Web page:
|Voiceless glottal fricative|
The voiceless glottal fricative, sometimes called voiceless glottal transition, and sometimes called the aspirate, is a type of sound used in some spoken languages that patterns like a fricative or approximant consonant phonologically, but often lacks the usual phonetic characteristics of a consonant. The symbol in the International Phonetic Alphabet that represents this sound is ⟨h⟩, and the equivalent X-SAMPA symbol is
h, although [h] has been described as a voiceless vowel because in many languages, it lacks the place and manner of articulation of a prototypical consonant as well as the height and backness of a prototypical vowel:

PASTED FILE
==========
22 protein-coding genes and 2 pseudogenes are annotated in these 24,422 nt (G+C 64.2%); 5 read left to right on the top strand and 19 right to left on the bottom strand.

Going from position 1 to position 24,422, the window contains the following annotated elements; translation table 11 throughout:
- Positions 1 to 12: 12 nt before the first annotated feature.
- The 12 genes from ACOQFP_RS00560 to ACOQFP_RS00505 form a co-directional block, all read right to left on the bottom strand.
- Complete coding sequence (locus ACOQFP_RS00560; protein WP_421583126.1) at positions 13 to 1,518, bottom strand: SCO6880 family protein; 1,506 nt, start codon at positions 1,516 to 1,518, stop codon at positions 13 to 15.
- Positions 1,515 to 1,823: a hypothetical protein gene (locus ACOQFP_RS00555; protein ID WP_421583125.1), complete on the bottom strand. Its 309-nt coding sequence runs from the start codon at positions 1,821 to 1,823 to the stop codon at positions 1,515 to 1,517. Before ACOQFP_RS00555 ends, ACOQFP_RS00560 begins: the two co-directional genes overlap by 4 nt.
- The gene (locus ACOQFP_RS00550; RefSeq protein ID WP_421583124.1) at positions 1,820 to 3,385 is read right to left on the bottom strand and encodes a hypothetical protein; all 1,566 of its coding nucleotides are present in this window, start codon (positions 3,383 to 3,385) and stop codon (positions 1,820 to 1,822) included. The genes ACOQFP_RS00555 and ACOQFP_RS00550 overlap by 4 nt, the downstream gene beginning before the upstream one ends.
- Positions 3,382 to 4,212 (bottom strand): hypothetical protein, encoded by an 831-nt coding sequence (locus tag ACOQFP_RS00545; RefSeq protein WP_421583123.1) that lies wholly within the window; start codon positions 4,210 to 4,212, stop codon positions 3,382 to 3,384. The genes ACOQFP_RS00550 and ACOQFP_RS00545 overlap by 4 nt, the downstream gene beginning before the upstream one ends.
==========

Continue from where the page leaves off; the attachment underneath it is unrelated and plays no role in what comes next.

[h and ɦ] have been described as voiceless or breathy voiced counterparts of the vowels that follow them [but] the shape of the vocal tract [...] is often simply that of the surrounding sounds. [...] Accordingly, in such cases it is more appropriate to regard h and ɦ as segments that have only a laryngeal specification, and are unmarked for all other features. There are other languages [such as Hebrew and Arabic] which show a more definite displacement of the formant frequencies for h, suggesting it has a [glottal] constriction associated with its production.